The disclosure was made by Hashem Ahmed, an official representing the multibillion-dollar conglomerate, during the opening ceremony of the 18th Abuja International Trade Fair, which focused on the theme ‘Sustainable financing and taxation as drivers of the new economy.’
The Dangote Group, led by its President Aliko Dangote, stands as not only the largest private-sector employer but also the country’s leading taxpayer. The remarkable N474 billion contribution was primarily made by Dangote Sugar, Dangote Cement, and Dangote Salt.
Also, the group has a longstanding history of extensive financial support, empowerment initiatives, corporate social responsibility programs, sponsorships, and philanthropic endeavors, amounting to several billions of naira.
Hashem Ahmed also expressed the group’s satisfaction with the Federal Government’s commitment to tax reform policies aimed at broadening the tax base and providing essential funding for infrastructure development in the country.
The Minister of Industry, Trade, and Investment, Doris Uzoka-Anite, who spoke at the event, announced the government’s comprehensive plan to support small businesses and startups amid Nigeria’s economic challenges.
The plan includes a N75 billion investment by March 2024 to bolster the manufacturing sector, grants for microbusinesses in every local government, and a N75 billion fund to support up to 100,000 startups and MSMEs at favorable interest rates repayable over 36 months.
The government has also initiated partnerships with tech giants like Microsoft and the African Development Bank, signaling a bright future for Nigeria’s economic growth and innovation.
The Royal Finance Empire: Liechtenstein’s LGT Group Thrives in the World of Wealth Management
In a world dominated by multinational corporations and global conglomerates, the tiny Alpine nation of Liechtenstein has been making waves with its royal finance empire, LGT Group.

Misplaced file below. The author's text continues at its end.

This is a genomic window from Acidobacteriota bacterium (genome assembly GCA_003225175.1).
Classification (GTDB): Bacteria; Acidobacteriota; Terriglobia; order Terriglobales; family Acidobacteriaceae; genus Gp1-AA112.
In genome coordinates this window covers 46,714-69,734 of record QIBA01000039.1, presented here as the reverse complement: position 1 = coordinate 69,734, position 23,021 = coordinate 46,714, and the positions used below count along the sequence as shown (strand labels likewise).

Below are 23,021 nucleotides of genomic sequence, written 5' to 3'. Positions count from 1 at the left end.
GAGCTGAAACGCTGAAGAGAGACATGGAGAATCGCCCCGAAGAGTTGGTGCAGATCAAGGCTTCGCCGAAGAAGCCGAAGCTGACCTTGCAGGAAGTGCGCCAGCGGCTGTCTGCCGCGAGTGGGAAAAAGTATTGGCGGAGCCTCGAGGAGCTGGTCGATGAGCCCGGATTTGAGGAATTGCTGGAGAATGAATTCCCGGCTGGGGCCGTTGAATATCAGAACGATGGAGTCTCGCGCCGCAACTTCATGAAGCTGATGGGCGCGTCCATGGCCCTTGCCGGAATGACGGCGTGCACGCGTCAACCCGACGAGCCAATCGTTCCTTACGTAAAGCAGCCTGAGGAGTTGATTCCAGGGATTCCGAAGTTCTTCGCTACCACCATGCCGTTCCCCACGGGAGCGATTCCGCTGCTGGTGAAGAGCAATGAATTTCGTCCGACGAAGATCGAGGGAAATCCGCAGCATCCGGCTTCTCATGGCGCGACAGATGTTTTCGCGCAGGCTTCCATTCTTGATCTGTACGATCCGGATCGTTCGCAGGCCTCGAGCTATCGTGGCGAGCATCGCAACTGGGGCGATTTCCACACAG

This dynasty, led by Prince Hans-Adam II, boasts a legacy dating back nearly a thousand years, surviving wars, floods, and scandals.
LGT Group, the royal family’s private banking and asset management firm, recently reported record-breaking assets under management (AUM) of almost 306 billion Swiss francs ($334 billion) as of June 30, marking a remarkable 6% increase since the end of the previous year.
The Vaduz-based firm’s success is not limited to its home nation; it has been expanding its footprint globally. This month, LGT Group acquired Abrdn Plc’s discretionary fund-management business in the UK and Jersey, adding to its list of external investments since 2021.
Olivier de Perregaux, the CEO of LGT Private Banking, revealed, “We continue to look for opportunities, but we are primarily focusing on organic growth.”
LGT’s impressive growth mirrors the resurgence of Liechtenstein, which has shifted from being notorious as a tax haven to a thriving financial hub. The firm more than doubled its AUM and operating income over the past decade, bouncing back from challenges following the 2008 financial crisis.
The acquisition of talent has also played a crucial role in LGT’s ascent. The firm has been actively recruiting former Credit Suisse staff, especially after the collapse and acquisition of Credit Suisse by UBS Group AG.
This has contributed to a significant increase in LGT’s headcount, which now stands at approximately 5,000 employees.
Prince Hans-Adam’s wealth has also been on the rise, propelling him to the position of Europe’s richest royal. As the sole beneficiary of LGT, he is now ranked as the 215th richest person globally, with a fortune estimated at around $9.2 billion, a remarkable 71-spot jump since the beginning of the year.
Unlike other European monarchs, Prince Hans-Adam personally owns the family’s most valuable assets, making it the oldest fortune on Bloomberg’s wealth ranking.
The origins of this wealth date back to the 12th century when the family acquired land across what is now Germany, Austria, Hungary, and the Czech Republic.
LGT itself was established in 1921 and acquired by the royal family during the Great Depression.
Under Prince Hans-Adam’s leadership, LGT expanded internationally, opening its first international branch in Hong Kong in 1986. Besides LGT, the royal dynasty also owns land, real estate, and an extensive art collection, with the finance empire serving as the driving force behind their fortune.
Liechtenstein’s transformation from a secretive tax haven to a transparent financial center has further bolstered LGT’s success. While the bank faced challenges during the 2008 tax evasion scandal, it rebounded in 2010 and has been on a steady growth trajectory since.
With Prince Hans-Adam’s son, Max, now serving as the chairman of LGT Group, and the family actively involved in major financial decisions, the future appears promising for this enduring royal finance empire.
LGT’s commitment to growth, both organically and through strategic acquisitions, suggests that Liechtenstein’s royal legacy in the world of finance is far from fading.